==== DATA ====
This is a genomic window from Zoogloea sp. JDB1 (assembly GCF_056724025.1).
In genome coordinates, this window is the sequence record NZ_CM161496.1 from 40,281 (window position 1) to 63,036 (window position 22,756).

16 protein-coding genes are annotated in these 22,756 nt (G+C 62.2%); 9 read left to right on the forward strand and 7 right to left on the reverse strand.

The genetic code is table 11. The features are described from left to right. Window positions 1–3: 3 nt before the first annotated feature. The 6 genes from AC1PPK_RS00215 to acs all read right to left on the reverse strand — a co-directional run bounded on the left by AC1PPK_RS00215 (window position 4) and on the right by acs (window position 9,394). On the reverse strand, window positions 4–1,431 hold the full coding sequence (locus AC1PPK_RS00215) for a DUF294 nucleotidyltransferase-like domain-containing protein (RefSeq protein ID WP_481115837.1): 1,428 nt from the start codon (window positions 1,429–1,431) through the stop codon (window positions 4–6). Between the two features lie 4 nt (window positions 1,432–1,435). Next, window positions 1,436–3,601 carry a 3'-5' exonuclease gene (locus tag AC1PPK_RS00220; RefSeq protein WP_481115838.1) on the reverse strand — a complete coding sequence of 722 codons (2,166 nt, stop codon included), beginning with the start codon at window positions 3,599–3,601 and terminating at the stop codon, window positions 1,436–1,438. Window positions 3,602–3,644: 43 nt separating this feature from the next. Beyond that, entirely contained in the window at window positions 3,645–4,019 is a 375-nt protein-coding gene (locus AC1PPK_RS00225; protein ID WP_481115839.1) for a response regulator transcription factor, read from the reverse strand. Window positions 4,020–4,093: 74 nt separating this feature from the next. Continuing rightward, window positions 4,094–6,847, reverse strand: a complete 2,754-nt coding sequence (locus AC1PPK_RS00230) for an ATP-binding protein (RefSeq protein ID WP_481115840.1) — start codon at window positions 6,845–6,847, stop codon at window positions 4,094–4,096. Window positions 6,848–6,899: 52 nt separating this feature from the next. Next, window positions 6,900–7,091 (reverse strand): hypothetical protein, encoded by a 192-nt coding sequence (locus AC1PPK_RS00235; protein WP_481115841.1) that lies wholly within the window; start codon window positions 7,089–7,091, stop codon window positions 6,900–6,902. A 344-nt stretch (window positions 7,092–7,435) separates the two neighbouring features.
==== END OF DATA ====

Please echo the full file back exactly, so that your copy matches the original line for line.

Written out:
This is a genomic window from Zoogloea sp. JDB1 (assembly GCF_056724025.1).
In genome coordinates, this window is the sequence record NZ_CM161496.1 from 40,281 (window position 1) to 63,036 (window position 22,756).

16 protein-coding genes are annotated in these 22,756 nt (G+C 62.2%); 9 read left to right on the forward strand and 7 right to left on the reverse strand.

The genetic code is table 11. The features are described from left to right. Window positions 1–3: 3 nt before the first annotated feature. The 6 genes from AC1PPK_RS00215 to acs all read right to left on the reverse strand — a co-directional run bounded on the left by AC1PPK_RS00215 (window position 4) and on the right by acs (window position 9,394). On the reverse strand, window positions 4–1,431 hold the full coding sequence (locus AC1PPK_RS00215) for a DUF294 nucleotidyltransferase-like domain-containing protein (RefSeq protein ID WP_481115837.1): 1,428 nt from the start codon (window positions 1,429–1,431) through the stop codon (window positions 4–6). Between the two features lie 4 nt (window positions 1,432–1,435). Next, window positions 1,436–3,601 carry a 3'-5' exonuclease gene (locus tag AC1PPK_RS00220; RefSeq protein WP_481115838.1) on the reverse strand — a complete coding sequence of 722 codons (2,166 nt, stop codon included), beginning with the start codon at window positions 3,599–3,601 and terminating at the stop codon, window positions 1,436–1,438. Window positions 3,602–3,644: 43 nt separating this feature from the next. Beyond that, entirely contained in the window at window positions 3,645–4,019 is a 375-nt protein-coding gene (locus AC1PPK_RS00225; protein ID WP_481115839.1) for a response regulator transcription factor, read from the reverse strand. Window positions 4,020–4,093: 74 nt separating this feature from the next. Continuing rightward, window positions 4,094–6,847, reverse strand: a complete 2,754-nt coding sequence (locus AC1PPK_RS00230) for an ATP-binding protein (RefSeq protein ID WP_481115840.1) — start codon at window positions 6,845–6,847, stop codon at window positions 4,094–4,096. Window positions 6,848–6,899: 52 nt separating this feature from the next. Next, window positions 6,900–7,091 (reverse strand): hypothetical protein, encoded by a 192-nt coding sequence (locus AC1PPK_RS00235; protein WP_481115841.1) that lies wholly within the window; start codon window positions 7,089–7,091, stop codon window positions 6,900–6,902. A 344-nt stretch (window positions 7,092–7,435) separates the two neighbouring features.